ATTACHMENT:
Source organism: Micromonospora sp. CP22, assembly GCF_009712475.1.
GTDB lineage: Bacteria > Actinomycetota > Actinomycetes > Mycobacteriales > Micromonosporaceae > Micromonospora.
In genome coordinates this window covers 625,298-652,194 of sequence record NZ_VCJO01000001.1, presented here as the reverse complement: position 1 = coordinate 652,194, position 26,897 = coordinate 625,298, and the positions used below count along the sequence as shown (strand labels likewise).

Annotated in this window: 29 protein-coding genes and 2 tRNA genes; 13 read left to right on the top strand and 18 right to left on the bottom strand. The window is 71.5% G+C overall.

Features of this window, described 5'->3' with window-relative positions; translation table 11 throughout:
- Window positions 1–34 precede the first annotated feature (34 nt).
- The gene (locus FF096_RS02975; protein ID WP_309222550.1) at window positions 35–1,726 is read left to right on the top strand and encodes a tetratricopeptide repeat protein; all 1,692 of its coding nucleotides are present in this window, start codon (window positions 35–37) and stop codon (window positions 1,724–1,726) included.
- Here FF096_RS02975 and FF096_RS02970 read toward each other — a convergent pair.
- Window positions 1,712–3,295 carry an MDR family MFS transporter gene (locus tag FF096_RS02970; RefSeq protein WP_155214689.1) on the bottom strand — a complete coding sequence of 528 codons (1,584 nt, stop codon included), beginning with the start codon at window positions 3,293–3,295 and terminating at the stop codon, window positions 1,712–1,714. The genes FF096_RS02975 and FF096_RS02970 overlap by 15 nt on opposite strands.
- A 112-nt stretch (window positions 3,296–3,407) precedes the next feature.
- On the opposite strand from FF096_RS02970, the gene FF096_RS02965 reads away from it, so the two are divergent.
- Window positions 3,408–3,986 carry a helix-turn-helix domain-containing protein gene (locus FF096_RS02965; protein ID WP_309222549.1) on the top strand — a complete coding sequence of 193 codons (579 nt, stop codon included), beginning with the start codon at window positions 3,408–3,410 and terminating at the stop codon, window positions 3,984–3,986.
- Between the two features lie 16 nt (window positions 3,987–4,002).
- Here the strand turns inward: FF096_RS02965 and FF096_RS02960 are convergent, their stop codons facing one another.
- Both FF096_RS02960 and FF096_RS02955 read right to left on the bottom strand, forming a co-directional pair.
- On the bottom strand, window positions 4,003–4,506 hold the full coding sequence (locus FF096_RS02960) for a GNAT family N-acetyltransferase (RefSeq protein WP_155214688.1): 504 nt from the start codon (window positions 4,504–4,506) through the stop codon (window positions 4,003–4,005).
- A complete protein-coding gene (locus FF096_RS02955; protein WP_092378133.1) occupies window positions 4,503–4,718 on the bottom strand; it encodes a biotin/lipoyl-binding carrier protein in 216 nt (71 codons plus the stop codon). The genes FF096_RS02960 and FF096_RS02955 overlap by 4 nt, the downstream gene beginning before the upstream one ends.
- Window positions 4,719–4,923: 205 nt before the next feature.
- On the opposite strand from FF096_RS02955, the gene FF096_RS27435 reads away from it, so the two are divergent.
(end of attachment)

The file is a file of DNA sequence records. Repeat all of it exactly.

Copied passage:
Source organism: Micromonospora sp. CP22, assembly GCF_009712475.1.
GTDB lineage: Bacteria > Actinomycetota > Actinomycetes > Mycobacteriales > Micromonosporaceae > Micromonospora.
In genome coordinates this window covers 625,298-652,194 of sequence record NZ_VCJO01000001.1, presented here as the reverse complement: position 1 = coordinate 652,194, position 26,897 = coordinate 625,298, and the positions used below count along the sequence as shown (strand labels likewise).

Annotated in this window: 29 protein-coding genes and 2 tRNA genes; 13 read left to right on the top strand and 18 right to left on the bottom strand. The window is 71.5% G+C overall.

Features of this window, described 5'->3' with window-relative positions; translation table 11 throughout:
- Window positions 1–34 precede the first annotated feature (34 nt).
- The gene (locus FF096_RS02975; protein ID WP_309222550.1) at window positions 35–1,726 is read left to right on the top strand and encodes a tetratricopeptide repeat protein; all 1,692 of its coding nucleotides are present in this window, start codon (window positions 35–37) and stop codon (window positions 1,724–1,726) included.
- Here FF096_RS02975 and FF096_RS02970 read toward each other — a convergent pair.
- Window positions 1,712–3,295 carry an MDR family MFS transporter gene (locus tag FF096_RS02970; RefSeq protein WP_155214689.1) on the bottom strand — a complete coding sequence of 528 codons (1,584 nt, stop codon included), beginning with the start codon at window positions 3,293–3,295 and terminating at the stop codon, window positions 1,712–1,714. The genes FF096_RS02975 and FF096_RS02970 overlap by 15 nt on opposite strands.
- A 112-nt stretch (window positions 3,296–3,407) precedes the next feature.
- On the opposite strand from FF096_RS02970, the gene FF096_RS02965 reads away from it, so the two are divergent.
- Window positions 3,408–3,986 carry a helix-turn-helix domain-containing protein gene (locus FF096_RS02965; protein ID WP_309222549.1) on the top strand — a complete coding sequence of 193 codons (579 nt, stop codon included), beginning with the start codon at window positions 3,408–3,410 and terminating at the stop codon, window positions 3,984–3,986.
- Between the two features lie 16 nt (window positions 3,987–4,002).
- Here the strand turns inward: FF096_RS02965 and FF096_RS02960 are convergent, their stop codons facing one another.
- Both FF096_RS02960 and FF096_RS02955 read right to left on the bottom strand, forming a co-directional pair.
- On the bottom strand, window positions 4,003–4,506 hold the full coding sequence (locus FF096_RS02960) for a GNAT family N-acetyltransferase (RefSeq protein WP_155214688.1): 504 nt from the start codon (window positions 4,504–4,506) through the stop codon (window positions 4,003–4,005).
- A complete protein-coding gene (locus FF096_RS02955; protein WP_092378133.1) occupies window positions 4,503–4,718 on the bottom strand; it encodes a biotin/lipoyl-binding carrier protein in 216 nt (71 codons plus the stop codon). The genes FF096_RS02960 and FF096_RS02955 overlap by 4 nt, the downstream gene beginning before the upstream one ends.
- Window positions 4,719–4,923: 205 nt before the next feature.
- On the opposite strand from FF096_RS02955, the gene FF096_RS27435 reads away from it, so the two are divergent.